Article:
He didn’t see the first time the cane struck across his head, but he sure felt it. He turned just in time to see a shadow, an empty void cut out of the moon light, raise its hand again. Continue reading ““The Thief” (Story Dice Sundays)”
September 16, 2015
I went back to wearing my Canadian attire. Jeans, cargo shorts, t-shirts, hat. I feel like I can just present myself as I am now. God doesn’t look at the clothes you wear, or the colour of your skin. He looks at your heart. You can have the nicest thaub with the most rotten heart; you can wear rags and have a heart of light. Perhaps my Umrah had something to do with that. Sheikh Tamir said something powerful: with ihram, you can have the nicest hair, but for a while, you have no hair at all. You can wear the nicest clothes, but for a while, you’re wearing the simplest and most humble clothes imaginable. Ihram puts everyone on the same level. It lowers you into that state to remind you that you are a servant. Continue reading “20. “Clothes” (The Hajj Journal)”
September 15, 2015
When I woke up the morning after [Umrah], I was afraid to go outside. I was afraid of the crowd. But more than that, I was afraid that I would look at the Ka’ba with an empty heart.
[However,] I knew that sitting and stewing in my hotel was not only a waste of time, but wouldn’t help me find the answers or understanding I was seeking. So I got dressed and headed out. I went into the [Haram] and found a spot to pray… I felt like I was having a crisis of faith. After prayer, I walked over to the railings overlooking the Ka’ba (I was on the third floor). And this is what I saw: people. People moving steadily, as if the crowd was water, all at once fluid and solid. I continued walking around the second floor, the Ka’ba always on my left, like I was performing another Tawaf. And as I walked, I kept glancing to my left. It’s not like I was expecting it to be gone, but everytime I did, I could see it from a different angle. And always, always the people. Continue reading “19. “The locus of humanity” (The Hajj Journal)”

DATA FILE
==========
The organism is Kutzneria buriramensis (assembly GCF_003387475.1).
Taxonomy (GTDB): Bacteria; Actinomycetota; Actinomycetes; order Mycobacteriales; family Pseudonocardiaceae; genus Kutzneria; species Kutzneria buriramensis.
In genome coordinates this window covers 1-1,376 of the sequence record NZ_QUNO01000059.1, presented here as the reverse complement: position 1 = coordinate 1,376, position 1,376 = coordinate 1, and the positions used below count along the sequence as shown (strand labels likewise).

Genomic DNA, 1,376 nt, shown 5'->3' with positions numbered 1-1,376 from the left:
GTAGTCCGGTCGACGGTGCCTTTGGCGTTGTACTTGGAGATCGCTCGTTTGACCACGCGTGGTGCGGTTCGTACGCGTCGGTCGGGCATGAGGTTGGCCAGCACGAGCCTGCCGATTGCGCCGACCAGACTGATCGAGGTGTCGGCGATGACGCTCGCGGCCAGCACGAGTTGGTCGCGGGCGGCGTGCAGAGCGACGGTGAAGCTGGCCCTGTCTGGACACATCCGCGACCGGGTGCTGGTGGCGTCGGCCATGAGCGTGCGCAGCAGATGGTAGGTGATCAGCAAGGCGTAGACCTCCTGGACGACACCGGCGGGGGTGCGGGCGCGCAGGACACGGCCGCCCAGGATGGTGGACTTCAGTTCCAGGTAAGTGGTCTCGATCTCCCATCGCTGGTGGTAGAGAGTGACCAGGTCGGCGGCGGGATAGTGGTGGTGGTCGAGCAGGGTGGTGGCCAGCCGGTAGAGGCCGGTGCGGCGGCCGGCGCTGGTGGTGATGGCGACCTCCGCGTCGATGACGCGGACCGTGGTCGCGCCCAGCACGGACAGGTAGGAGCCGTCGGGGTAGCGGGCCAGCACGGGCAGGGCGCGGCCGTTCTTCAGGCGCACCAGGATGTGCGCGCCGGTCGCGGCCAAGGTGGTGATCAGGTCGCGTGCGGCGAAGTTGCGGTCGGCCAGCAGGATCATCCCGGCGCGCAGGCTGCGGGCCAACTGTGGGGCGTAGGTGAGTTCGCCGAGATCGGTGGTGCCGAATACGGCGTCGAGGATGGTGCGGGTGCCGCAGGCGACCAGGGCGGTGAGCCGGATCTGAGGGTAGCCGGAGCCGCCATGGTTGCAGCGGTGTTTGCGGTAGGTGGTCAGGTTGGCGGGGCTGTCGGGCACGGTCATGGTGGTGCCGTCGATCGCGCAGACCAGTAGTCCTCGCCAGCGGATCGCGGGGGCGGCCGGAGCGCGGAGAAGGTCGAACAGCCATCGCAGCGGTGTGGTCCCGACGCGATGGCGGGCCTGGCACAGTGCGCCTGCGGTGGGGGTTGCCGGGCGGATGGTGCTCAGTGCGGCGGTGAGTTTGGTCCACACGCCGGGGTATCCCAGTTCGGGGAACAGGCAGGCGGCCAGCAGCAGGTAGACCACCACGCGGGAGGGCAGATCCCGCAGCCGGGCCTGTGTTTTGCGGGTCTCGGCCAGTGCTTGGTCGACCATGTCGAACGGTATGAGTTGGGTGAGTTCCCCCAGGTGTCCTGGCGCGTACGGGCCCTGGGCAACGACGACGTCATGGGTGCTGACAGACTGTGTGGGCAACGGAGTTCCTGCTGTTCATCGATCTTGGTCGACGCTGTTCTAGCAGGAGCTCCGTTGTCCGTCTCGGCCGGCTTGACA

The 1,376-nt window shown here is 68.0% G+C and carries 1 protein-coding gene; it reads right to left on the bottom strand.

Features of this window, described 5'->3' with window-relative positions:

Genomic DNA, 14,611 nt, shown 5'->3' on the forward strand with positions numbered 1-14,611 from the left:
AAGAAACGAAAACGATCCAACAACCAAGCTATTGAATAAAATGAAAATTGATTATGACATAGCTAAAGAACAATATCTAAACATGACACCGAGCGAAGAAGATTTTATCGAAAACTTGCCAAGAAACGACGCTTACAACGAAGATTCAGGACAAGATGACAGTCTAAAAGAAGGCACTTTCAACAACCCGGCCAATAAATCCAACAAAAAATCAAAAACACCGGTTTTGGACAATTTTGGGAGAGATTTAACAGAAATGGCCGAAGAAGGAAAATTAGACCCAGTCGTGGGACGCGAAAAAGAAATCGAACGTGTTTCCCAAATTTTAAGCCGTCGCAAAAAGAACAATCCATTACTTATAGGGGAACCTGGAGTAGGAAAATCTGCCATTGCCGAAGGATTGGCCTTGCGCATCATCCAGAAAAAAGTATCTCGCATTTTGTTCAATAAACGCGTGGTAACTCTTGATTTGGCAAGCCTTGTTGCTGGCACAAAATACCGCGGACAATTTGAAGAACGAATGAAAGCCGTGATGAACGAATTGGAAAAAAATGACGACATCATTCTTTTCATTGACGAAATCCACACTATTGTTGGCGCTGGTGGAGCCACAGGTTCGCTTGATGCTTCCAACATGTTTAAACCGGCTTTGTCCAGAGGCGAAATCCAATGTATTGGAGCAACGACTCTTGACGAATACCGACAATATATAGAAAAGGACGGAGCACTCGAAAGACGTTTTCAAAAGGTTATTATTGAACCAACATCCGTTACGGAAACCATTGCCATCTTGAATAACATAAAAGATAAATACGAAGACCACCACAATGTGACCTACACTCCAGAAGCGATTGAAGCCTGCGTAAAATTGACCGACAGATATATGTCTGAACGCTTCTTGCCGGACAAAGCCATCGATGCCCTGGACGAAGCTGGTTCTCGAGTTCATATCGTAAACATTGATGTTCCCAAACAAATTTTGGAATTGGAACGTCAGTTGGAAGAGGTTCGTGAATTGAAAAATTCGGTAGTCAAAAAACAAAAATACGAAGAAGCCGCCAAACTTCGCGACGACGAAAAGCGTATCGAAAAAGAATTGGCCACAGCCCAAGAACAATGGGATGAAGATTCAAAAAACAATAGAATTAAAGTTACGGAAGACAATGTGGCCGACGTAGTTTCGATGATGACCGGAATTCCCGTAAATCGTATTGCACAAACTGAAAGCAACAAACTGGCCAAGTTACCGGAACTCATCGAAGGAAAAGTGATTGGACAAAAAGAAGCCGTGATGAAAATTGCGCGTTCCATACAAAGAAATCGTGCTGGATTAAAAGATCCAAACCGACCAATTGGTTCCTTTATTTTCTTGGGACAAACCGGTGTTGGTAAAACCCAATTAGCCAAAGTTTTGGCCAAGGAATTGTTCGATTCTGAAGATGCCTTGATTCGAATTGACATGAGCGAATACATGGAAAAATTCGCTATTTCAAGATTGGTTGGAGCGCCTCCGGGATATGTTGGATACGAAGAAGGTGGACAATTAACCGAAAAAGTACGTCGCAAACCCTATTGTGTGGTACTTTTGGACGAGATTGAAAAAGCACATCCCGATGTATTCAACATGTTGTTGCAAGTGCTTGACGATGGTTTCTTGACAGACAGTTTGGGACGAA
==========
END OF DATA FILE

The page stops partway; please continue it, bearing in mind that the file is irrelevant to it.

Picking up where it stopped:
September 14, 2015
I performed Umrah last night. Our whole group did right after we got into our hotel.
So the inevitable question: what was it like seeing the Ka’ba for the first time?
If you’re expecting some rapturous spiritual event, then you’re going to be disappointed. Continue reading “18. “Umrah” (The Hajj Journal)”
September 13, 2015
So here I am. In Mecca. Just a few moments away from seeing the Ka’bah and doing Umrah.
But first: dinner.
We’re staying at the Hyatt Regency Hotel. And I must say, this is probably the classiest and ritziest hotel I’ve ever been to.
I don’t really know how to feel about that.
I mean, on one hand, the presentation/décor is fantastic (and it’s great to be at a buffet where I can finally eat everything). On the other hand, is it excessive? Is it the kind of excess Islam condemns? Continue reading “17. “Five-Star” (The Hajj Journal)”
The calendar just rolled over into 2016, and with it comes a smattering of top 10 lists, New Year’s resolutions, and top 10 lists of New Year’s resolutions. But no matter what it is, a new year always means the same thing: change.
When we look back at the year that passed, we’ll see some form of change in our lives. It may not always be good change, either. It may be bad change, minor change, necessary change, the list goes on. But who we are today is different than who we were a year ago. And who we’ll be in a year will be different than who we are today. All of this can be traced to the changes that happen in our lives.
But here’s the obvious thing: change is frightening.
Sometimes, change is a looming cluster of ominous clouds in the distance, and you can’t tell if they’re going to bring nourishing rain or calamitous thunder. But more often than not, change is a big dumb animal that comes crashing into your house, messes up your stuff, then tosses on a pair of shades, says “deal with it”, and leaves—but not before taking a dump on your carpet. Continue reading “The Changebeast”